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Shining Light on Chanukah

Shining Light on Chanukah

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Shining Light on Chanukah

Read the article in Daily News

- Daily News

December 21, 2003
By Joyce Shelby


Every year, Rabbi Hershel Okunov oversees the lighting of Brooklyn’s largest Chanukah menorah on the corner of Brighton Beach and Coney Island Aves. This year is no exception.

Today at 4 p.m., to celebrate the third night of the Festival of Lights, there will be the menorah lighting and singing and dancing in the street. The rabbi’s congregation, Hebrew Alliance - FREE (Friends of Refugees of Eastern Europe), will serve traditional potato latkes as well as doughnuts, and give children dreidels and Chanukah gelt.
Then, for the first time in recent years, the celebration will move indoors. At 6 p.m., Hebrew Alliance - FREE is throwing two parties, one for children and one for young adults and families. The congregation is trying to draw more young Russians into the religious life of the community.

Rabbi Avrohom Okunov, the 25-year-old son of Hershel, said that on major Jewish holidays such as Yom Kippur, the synagogue - at 2915 Brighton Sixth St. - is packed.

But the rest of the year, although the congregation is in one of Brooklyn’s largest Jewish communities, attendance at services is sparse - about 100 to 150 people weekly - and two-thirds of the regulars are elderly.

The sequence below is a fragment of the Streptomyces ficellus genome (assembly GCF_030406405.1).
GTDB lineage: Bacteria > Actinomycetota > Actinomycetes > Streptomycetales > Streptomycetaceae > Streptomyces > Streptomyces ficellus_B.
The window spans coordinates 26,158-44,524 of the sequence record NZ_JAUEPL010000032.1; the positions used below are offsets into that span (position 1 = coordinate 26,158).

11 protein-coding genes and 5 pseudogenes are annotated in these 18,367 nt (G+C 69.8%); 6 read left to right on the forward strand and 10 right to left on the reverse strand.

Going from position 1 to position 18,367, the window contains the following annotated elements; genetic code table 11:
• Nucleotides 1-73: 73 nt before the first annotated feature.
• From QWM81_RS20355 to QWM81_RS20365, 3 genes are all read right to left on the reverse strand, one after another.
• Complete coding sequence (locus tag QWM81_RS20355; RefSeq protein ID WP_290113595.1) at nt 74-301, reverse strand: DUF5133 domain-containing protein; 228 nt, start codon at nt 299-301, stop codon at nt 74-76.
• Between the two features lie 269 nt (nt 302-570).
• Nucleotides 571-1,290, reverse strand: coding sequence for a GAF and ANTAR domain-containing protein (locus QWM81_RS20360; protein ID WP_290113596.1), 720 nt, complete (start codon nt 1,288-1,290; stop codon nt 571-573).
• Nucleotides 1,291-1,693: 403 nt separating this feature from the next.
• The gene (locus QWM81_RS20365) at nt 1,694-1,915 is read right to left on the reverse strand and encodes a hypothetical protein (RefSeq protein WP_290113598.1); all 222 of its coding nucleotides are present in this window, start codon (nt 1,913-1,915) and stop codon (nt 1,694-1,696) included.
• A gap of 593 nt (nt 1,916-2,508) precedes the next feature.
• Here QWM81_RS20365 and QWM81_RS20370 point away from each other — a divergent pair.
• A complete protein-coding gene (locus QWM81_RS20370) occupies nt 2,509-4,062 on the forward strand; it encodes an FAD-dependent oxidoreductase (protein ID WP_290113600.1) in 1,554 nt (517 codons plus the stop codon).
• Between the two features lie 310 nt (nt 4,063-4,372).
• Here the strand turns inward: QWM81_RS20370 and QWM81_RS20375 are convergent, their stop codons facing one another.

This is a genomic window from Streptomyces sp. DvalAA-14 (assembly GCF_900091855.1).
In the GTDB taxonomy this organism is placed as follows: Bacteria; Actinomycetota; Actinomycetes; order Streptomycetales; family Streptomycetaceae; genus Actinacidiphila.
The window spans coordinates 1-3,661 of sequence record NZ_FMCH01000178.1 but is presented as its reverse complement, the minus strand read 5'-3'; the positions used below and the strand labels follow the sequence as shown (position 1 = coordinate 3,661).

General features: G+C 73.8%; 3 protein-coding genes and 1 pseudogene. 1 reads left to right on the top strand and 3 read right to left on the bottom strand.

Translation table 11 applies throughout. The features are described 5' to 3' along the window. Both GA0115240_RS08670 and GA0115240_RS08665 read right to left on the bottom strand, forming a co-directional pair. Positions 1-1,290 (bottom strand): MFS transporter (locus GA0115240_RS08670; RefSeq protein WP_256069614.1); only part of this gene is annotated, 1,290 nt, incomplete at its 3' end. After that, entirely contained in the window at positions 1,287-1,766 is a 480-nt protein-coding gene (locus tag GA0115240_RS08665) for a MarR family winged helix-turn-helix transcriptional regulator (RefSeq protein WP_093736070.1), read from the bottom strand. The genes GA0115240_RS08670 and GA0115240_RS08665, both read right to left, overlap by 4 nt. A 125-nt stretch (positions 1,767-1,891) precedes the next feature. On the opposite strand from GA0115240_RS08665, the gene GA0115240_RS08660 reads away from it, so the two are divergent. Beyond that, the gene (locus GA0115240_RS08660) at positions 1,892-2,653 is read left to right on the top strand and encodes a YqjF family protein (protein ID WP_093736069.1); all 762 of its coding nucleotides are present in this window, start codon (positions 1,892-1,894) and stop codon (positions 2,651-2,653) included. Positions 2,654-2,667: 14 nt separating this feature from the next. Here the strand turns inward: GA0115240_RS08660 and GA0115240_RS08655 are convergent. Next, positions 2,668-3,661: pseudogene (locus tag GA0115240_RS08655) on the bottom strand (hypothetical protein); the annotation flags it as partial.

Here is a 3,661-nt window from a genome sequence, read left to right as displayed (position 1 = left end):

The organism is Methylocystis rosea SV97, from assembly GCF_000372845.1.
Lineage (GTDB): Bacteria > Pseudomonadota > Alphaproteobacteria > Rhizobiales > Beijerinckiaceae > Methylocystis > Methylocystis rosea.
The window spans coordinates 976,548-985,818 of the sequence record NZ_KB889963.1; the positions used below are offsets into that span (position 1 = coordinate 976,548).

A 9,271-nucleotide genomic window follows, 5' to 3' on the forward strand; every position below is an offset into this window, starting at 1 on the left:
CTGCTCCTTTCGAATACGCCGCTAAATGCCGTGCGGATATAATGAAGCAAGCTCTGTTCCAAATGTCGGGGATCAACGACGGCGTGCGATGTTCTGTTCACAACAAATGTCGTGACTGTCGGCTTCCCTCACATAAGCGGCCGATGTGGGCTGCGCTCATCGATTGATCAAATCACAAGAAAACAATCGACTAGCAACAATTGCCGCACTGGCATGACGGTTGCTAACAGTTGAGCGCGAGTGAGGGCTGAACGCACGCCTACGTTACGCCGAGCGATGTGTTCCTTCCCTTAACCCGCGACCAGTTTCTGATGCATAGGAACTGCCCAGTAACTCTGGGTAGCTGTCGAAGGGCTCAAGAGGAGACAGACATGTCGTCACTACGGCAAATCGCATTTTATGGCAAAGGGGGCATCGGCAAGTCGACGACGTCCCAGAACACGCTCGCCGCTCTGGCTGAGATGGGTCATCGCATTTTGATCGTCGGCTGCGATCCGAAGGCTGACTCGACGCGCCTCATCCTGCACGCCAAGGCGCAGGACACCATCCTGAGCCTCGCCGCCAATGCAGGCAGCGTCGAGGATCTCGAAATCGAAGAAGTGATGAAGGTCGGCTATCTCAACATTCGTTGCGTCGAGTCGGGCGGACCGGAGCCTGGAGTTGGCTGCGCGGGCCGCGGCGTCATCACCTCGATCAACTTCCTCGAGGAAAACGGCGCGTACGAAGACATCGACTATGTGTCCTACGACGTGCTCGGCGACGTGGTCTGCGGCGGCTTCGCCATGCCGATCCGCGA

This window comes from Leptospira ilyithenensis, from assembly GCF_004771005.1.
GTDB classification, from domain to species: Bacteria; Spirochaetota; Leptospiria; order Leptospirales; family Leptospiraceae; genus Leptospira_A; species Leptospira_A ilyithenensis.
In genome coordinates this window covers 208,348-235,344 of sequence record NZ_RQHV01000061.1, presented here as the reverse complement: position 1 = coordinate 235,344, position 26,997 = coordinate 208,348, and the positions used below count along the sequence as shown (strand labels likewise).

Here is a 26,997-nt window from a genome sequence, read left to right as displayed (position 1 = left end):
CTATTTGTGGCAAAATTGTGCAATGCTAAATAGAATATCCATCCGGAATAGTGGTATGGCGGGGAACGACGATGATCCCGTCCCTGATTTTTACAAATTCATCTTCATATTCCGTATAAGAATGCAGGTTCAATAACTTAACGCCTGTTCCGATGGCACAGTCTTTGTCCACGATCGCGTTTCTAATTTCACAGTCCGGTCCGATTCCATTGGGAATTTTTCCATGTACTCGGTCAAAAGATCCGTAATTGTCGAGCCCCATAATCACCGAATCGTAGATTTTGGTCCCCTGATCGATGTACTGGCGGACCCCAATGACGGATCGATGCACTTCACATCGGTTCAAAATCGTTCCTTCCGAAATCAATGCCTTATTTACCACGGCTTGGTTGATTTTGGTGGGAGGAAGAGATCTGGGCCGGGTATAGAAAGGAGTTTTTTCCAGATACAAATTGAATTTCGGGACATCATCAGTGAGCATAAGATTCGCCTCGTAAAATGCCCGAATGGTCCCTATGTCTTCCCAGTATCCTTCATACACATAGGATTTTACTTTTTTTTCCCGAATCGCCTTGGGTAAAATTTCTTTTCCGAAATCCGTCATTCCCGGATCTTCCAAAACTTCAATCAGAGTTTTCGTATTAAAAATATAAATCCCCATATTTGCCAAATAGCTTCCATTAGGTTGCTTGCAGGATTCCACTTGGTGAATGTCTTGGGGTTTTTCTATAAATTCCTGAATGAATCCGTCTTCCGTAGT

That is to be expected in a community where most residents or their parents were raised under communism, Okunov said. But it doesn’t mean that can’t change.

“Many people think religion is sitting in a synagogue and praying the whole day,” Okunov said. “But it offers so much more.”

Tonight’s party will be an informal way of teaching traditions and letting younger Russians know about the services available through the synagogue, such as day care and after-school programs for children and weekly classes on topics in Judaism for adults.

Rena and Milana Liberman, who belong to the congregation, are helping plan this evening’s festivities.

Born in Pyatigorsk, Russia, the sisters were in their teens when their family came to the U.S. in 1989, seeking religious freedom.

“This was the first synagogue our father saw,” said Milana, 29. “He grew up in a religious family, and when he came here and walked into the shul, he started to cry.”

The family was able to openly practice their religion for the first time, Rena, 33, said.

“Here, you can say you are Jewish and be proud. It was a shock,” Rena recalled.Through the synagogue, Milana and Rena said they learned more about the traditions they had seen their parents observe secretly in Russia.

Now, the two sisters, who are married and have families, want other young Russians to join them in building a congregation for the next generation. They are hoping tonight’s Chanukah party will be a step in that direction.

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